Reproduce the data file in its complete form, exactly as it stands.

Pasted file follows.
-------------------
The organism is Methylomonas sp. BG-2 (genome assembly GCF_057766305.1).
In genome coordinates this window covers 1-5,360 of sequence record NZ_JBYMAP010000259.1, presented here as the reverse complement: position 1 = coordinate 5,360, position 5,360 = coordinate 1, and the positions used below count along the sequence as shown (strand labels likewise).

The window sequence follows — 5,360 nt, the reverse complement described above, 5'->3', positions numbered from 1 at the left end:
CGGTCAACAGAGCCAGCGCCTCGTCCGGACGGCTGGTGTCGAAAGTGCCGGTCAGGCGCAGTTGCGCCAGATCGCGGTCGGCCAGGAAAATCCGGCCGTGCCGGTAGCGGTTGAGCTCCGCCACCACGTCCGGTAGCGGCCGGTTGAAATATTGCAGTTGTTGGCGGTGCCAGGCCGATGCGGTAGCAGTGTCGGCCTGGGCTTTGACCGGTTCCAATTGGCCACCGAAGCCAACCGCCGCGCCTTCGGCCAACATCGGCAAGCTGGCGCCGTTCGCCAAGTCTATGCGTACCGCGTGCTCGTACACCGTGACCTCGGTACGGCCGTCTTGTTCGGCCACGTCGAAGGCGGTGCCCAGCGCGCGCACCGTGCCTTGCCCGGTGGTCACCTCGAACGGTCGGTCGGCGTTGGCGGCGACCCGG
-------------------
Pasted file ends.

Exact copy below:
The organism is Methylomonas sp. BG-2 (genome assembly GCF_057766305.1).
In genome coordinates this window covers 1-5,360 of sequence record NZ_JBYMAP010000259.1, presented here as the reverse complement: position 1 = coordinate 5,360, position 5,360 = coordinate 1, and the positions used below count along the sequence as shown (strand labels likewise).

The window sequence follows — 5,360 nt, the reverse complement described above, 5'->3', positions numbered from 1 at the left end:
CGGTCAACAGAGCCAGCGCCTCGTCCGGACGGCTGGTGTCGAAAGTGCCGGTCAGGCGCAGTTGCGCCAGATCGCGGTCGGCCAGGAAAATCCGGCCGTGCCGGTAGCGGTTGAGCTCCGCCACCACGTCCGGTAGCGGCCGGTTGAAATATTGCAGTTGTTGGCGGTGCCAGGCCGATGCGGTAGCAGTGTCGGCCTGGGCTTTGACCGGTTCCAATTGGCCACCGAAGCCAACCGCCGCGCCTTCGGCCAACATCGGCAAGCTGGCGCCGTTCGCCAAGTCTATGCGTACCGCGTGCTCGTACACCGTGACCTCGGTACGGCCGTCTTGTTCGGCCACGTCGAAGGCGGTGCCCAGCGCGCGCACCGTGCCTTGCCCGGTGGTCACCTCGAACGGTCGGTCGGCGTTGGCGGCGACCCGG